The Struggle is Real: Eating Disorders and Pregnancy

Being asked to gain 25-35 pounds over a span of 40 weeks is an anxiety-ridden request for someone recently in recovery from an eating disorder. Yet, for a healthy pregnancy and healthy baby, that’s just what most OB/GYNs will ask you to do.

Anxiety. Restriction. Disordered Thoughts. Excessive Exercise. Shame.

As most in recovery know, these thoughts, even if not acted upon, do not magically disappear entirely while in the midst of recovering.

This takes years of effort and hard work and I’m personally not quite there yet but through learning to let go of my perfectionistic mindset, I know that’s okay and perfectly normal. But reality is, that I’m pregnant with my second and I want nothing more than to be free of disordered thoughts right now.

Older Women and Eating Disorders on the RISE

Disordered eating and disordered thoughts are not uncommon in women of child-bearing age.  According to Kimberli McCallum MD,CEDS,FAPA, Medical Director, McCallum Place, experts in the field are reporting increased women in their 30s and 40s who are starving themselves, abusing laxatives, binging/purging, or exercising to dangerous extremes. Some of these women have been struggling since an onset during adolescence and some have developed their eating disorder later in life, mostly due to triggers ranging from difficult life transitions to uncontrollable circumstances. And, childbearing years nowadays, lands smack dab in rising at-risk age group.

Extreme Shame

Along with pregnancy come hormonal changes and mood swings, food aversions, and sensitivity, all of which can trigger thoughts of wanting control and turning to habits of restriction. For women who have struggled with anorexia before conceiving, weight gain associated with a healthy pregnancy may be triggering while women who have battled bulimia may feel the urge to purge as the baby grows and the feeling of fullness ensues.

All the stereotypical views of eating disorders only enhance the feelings of shame for a woman who is in active pursuit of recovery or still struggling while pregnant. Personally, I think this is why the statistics for eating disorders during pregnancy aren’t reported as high; secret shameful hiding is likely common. From an outside perspective, it must seem so shallow and superficial to want to restrict and control weight during a time that is supposed to be joyous, celebratory. Creating a human being is a privilege and for someone who has battled an eating disorder, sometimes isn’t possible due to reproductive damage. How could one still fall back into destructive habits while carrying a child whose life is dependent upon your healthy habits and nutrition?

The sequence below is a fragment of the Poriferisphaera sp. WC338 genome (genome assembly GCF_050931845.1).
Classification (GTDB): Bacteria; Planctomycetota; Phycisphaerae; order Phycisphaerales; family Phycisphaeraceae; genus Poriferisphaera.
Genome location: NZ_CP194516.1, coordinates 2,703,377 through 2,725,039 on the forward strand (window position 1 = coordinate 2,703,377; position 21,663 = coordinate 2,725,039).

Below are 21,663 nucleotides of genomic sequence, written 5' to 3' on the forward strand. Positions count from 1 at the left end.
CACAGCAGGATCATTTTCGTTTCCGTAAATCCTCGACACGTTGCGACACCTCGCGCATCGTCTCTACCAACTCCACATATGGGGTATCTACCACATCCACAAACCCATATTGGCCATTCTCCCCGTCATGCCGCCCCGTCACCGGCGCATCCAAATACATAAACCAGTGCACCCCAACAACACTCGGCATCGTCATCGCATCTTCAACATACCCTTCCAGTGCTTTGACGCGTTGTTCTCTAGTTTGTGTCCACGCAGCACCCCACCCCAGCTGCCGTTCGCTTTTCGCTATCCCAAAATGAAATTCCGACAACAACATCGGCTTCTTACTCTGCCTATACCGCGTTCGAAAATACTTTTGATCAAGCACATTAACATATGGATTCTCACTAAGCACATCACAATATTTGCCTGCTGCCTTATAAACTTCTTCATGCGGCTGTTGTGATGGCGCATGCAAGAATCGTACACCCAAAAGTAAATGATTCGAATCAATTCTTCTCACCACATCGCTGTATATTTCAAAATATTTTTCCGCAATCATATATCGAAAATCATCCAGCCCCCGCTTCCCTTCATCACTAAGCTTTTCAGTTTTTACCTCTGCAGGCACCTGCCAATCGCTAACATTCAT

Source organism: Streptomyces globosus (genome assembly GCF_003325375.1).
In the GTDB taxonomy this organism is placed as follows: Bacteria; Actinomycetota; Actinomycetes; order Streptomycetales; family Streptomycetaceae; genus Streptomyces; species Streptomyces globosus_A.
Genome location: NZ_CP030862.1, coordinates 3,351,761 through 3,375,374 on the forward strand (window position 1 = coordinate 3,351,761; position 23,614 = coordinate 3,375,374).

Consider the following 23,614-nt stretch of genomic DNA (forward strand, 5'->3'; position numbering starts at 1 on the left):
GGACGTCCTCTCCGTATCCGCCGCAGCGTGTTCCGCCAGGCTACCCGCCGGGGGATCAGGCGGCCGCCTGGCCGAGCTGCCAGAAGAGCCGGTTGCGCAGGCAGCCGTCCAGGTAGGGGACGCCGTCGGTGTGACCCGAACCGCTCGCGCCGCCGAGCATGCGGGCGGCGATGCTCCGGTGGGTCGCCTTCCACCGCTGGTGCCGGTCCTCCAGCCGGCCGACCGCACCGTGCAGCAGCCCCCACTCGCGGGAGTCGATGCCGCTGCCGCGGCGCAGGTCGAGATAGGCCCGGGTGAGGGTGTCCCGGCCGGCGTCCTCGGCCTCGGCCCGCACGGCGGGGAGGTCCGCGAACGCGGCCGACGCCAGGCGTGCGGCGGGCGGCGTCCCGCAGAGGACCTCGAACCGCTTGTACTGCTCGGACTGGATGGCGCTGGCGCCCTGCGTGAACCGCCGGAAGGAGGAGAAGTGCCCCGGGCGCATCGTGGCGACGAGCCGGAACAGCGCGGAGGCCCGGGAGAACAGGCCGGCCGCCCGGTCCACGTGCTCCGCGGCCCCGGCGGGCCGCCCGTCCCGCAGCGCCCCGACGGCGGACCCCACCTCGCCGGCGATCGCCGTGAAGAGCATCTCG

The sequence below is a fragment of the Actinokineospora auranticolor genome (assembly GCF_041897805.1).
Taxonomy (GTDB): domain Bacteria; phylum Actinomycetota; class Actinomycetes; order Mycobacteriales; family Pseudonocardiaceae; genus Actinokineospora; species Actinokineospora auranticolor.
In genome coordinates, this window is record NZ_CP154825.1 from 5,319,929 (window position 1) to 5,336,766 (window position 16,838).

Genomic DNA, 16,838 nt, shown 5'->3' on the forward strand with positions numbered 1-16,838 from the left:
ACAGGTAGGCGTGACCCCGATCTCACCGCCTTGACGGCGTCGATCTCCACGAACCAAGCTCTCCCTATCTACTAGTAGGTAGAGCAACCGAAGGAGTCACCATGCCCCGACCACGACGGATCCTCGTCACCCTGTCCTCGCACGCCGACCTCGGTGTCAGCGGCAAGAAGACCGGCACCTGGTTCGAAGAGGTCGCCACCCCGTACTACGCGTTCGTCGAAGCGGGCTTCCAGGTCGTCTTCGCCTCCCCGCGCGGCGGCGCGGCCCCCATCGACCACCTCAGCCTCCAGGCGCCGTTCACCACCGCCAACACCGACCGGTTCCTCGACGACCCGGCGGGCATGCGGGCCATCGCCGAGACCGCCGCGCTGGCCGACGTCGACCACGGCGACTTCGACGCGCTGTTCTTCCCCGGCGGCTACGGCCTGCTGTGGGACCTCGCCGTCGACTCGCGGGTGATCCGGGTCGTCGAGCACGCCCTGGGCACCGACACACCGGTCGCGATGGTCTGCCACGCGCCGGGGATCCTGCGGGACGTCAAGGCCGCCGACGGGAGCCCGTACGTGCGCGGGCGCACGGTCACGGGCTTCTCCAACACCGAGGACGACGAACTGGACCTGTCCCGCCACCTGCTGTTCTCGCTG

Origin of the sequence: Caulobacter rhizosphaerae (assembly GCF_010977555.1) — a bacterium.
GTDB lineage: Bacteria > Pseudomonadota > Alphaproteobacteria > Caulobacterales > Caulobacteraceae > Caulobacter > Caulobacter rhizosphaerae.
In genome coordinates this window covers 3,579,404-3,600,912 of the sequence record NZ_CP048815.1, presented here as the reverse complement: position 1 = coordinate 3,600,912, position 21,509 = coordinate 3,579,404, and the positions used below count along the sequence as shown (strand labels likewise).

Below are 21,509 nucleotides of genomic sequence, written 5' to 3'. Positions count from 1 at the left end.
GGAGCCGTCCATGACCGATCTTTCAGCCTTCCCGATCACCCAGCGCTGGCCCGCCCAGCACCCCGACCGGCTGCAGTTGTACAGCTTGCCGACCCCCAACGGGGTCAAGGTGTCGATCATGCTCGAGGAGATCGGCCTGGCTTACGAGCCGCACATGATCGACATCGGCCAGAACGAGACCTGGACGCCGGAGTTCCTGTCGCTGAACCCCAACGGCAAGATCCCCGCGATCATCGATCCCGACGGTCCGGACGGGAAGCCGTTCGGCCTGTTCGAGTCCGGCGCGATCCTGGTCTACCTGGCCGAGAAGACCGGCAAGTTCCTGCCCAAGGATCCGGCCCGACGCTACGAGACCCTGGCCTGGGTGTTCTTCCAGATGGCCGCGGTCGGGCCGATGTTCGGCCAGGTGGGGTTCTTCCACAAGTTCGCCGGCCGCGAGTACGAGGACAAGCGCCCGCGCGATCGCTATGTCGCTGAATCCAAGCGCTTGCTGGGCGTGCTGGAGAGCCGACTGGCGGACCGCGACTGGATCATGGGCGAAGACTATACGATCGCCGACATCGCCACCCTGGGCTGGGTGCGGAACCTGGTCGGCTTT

I still don’t know that answer, but what I do know is that eating disorders are extremely complicated mental illnesses with factors ranging from genetics to one’s social environment and interpersonal tendencies. Breaking free from the claws of an eating disorder takes extreme amounts of effort, dedication, and commitment. I felt extreme shame for having disordered thoughts during my first pregnancy and still feel that same shame right now. Though I’m recovered enough to not act on those behaviors, I can’t say they don’t haunt me on a daily basis.

Risk Factors and Complications During Pregnancy 

The effects of actively engaging in eating disordered thoughts during pregnancy can, of course, be highly detrimental to both mom and baby. Some physical effects, according to the American Pregnancy Association, may include:

  • Premature labor
  • Low birth weight
  • Stillbirth or fetal death
  • Increased risk of cesarean birth
  • Delayed fetal growth
  • Respiratory problems
  • Gestational diabetes
  • Complications during labor
  • Depression
  • Miscarriage
  • Preeclampsia

Support and Resources

It’s important to tell your Obstetric doctor of your eating disorder history so he or she can closely monitor fetal development. For me, it helps that the team knows to blind weigh me so I’m never triggered by a number on the scale. Seeking active treatment throughout pregnancy if you’re still struggling is important and valuable for both you and your child.

Erasing the Stigma: There is HOPE!

There is still a lot of shame associated with struggling with an eating disorder during pregnancy, but by talking openly about it, and by having the right support system and mindset, you can get through it with a healthy baby to hold at the end.

 

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